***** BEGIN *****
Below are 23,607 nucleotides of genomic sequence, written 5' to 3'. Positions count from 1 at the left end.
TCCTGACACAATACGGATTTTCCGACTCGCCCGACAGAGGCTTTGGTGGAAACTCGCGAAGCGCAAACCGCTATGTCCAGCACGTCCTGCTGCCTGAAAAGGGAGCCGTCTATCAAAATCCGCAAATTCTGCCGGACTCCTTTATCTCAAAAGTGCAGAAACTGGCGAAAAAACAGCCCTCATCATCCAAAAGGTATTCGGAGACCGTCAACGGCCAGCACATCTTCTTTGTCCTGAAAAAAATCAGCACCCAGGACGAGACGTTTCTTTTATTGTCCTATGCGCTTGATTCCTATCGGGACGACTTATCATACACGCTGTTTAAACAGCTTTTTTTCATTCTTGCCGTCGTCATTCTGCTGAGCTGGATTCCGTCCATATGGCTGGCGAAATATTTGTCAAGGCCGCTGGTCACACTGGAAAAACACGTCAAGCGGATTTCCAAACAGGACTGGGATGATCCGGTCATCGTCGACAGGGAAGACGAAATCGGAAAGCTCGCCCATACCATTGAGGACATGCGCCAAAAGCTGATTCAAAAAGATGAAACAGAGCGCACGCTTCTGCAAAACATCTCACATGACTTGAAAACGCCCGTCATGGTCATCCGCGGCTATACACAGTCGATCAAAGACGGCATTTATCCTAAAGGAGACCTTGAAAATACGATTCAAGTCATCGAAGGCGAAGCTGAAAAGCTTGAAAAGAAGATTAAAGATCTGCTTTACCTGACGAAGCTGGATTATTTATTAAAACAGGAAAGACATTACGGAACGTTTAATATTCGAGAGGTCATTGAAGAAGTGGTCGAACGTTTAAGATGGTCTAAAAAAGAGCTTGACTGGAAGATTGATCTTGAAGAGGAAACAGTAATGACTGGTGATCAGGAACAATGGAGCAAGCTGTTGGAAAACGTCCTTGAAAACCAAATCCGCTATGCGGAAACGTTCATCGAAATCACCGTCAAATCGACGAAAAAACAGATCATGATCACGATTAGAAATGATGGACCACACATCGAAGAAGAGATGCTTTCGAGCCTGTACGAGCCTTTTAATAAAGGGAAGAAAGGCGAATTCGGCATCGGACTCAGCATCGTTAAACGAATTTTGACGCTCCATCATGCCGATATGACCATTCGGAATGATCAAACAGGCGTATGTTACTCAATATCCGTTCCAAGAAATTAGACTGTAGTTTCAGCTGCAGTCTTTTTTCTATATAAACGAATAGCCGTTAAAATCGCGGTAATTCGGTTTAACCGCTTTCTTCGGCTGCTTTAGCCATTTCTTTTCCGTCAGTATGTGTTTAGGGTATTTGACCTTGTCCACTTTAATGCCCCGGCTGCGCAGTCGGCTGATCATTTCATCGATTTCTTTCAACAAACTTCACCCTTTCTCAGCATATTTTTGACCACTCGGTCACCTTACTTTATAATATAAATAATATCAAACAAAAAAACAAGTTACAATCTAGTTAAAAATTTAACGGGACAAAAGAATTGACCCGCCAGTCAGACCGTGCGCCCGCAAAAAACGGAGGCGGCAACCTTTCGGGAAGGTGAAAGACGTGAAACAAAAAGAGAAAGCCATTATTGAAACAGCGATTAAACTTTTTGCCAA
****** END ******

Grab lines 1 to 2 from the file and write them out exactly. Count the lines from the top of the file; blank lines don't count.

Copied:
Below are 23,607 nucleotides of genomic sequence, written 5' to 3'. Positions count from 1 at the left end.
TCCTGACACAATACGGATTTTCCGACTCGCCCGACAGAGGCTTTGGTGGAAACTCGCGAAGCGCAAACCGCTATGTCCAGCACGTCCTGCTGCCTGAAAAGGGAGCCGTCTATCAAAATCCGCAAATTCTGCCGGACTCCTTTATCTCAAAAGTGCAGAAACTGGCGAAAAAACAGCCCTCATCATCCAAAAGGTATTCGGAGACCGTCAACGGCCAGCACATCTTCTTTGTCCTGAAAAAAATCAGCACCCAGGACGAGACGTTTCTTTTATTGTCCTATGCGCTTGATTCCTATCGGGACGACTTATCATACACGCTGTTTAAACAGCTTTTTTTCATTCTTGCCGTCGTCATTCTGCTGAGCTGGATTCCGTCCATATGGCTGGCGAAATATTTGTCAAGGCCGCTGGTCACACTGGAAAAACACGTCAAGCGGATTTCCAAACAGGACTGGGATGATCCGGTCATCGTCGACAGGGAAGACGAAATCGGAAAGCTCGCCCATACCATTGAGGACATGCGCCAAAAGCTGATTCAAAAAGATGAAACAGAGCGCACGCTTCTGCAAAACATCTCACATGACTTGAAAACGCCCGTCATGGTCATCCGCGGCTATACACAGTCGATCAAAGACGGCATTTATCCTAAAGGAGACCTTGAAAATACGATTCAAGTCATCGAAGGCGAAGCTGAAAAGCTTGAAAAGAAGATTAAAGATCTGCTTTACCTGACGAAGCTGGATTATTTATTAAAACAGGAAAGACATTACGGAACGTTTAATATTCGAGAGGTCATTGAAGAAGTGGTCGAACGTTTAAGATGGTCTAAAAAAGAGCTTGACTGGAAGATTGATCTTGAAGAGGAAACAGTAATGACTGGTGATCAGGAACAATGGAGCAAGCTGTTGGAAAACGTCCTTGAAAACCAAATCCGCTATGCGGAAACGTTCATCGAAATCACCGTCAAATCGACGAAAAAACAGATCATGATCACGATTAGAAATGATGGACCACACATCGAAGAAGAGATGCTTTCGAGCCTGTACGAGCCTTTTAATAAAGGGAAGAAAGGCGAATTCGGCATCGGACTCAGCATCGTTAAACGAATTTTGACGCTCCATCATGCCGATATGACCATTCGGAATGATCAAACAGGCGTATGTTACTCAATATCCGTTCCAAGAAATTAGACTGTAGTTTCAGCTGCAGTCTTTTTTCTATATAAACGAATAGCCGTTAAAATCGCGGTAATTCGGTTTAACCGCTTTCTTCGGCTGCTTTAGCCATTTCTTTTCCGTCAGTATGTGTTTAGGGTATTTGACCTTGTCCACTTTAATGCCCCGGCTGCGCAGTCGGCTGATCATTTCATCGATTTCTTTCAACAAACTTCACCCTTTCTCAGCATATTTTTGACCACTCGGTCACCTTACTTTATAATATAAATAATATCAAACAAAAAAACAAGTTACAATCTAGTTAAAAATTTAACGGGACAAAAGAATTGACCCGCCAGTCAGACCGTGCGCCCGCAAAAAACGGAGGCGGCAACCTTTCGGGAAGGTGAAAGACGTGAAACAAAAAGAGAAAGCCATTATTGAAACAGCGATTAAACTTTTTGCCAA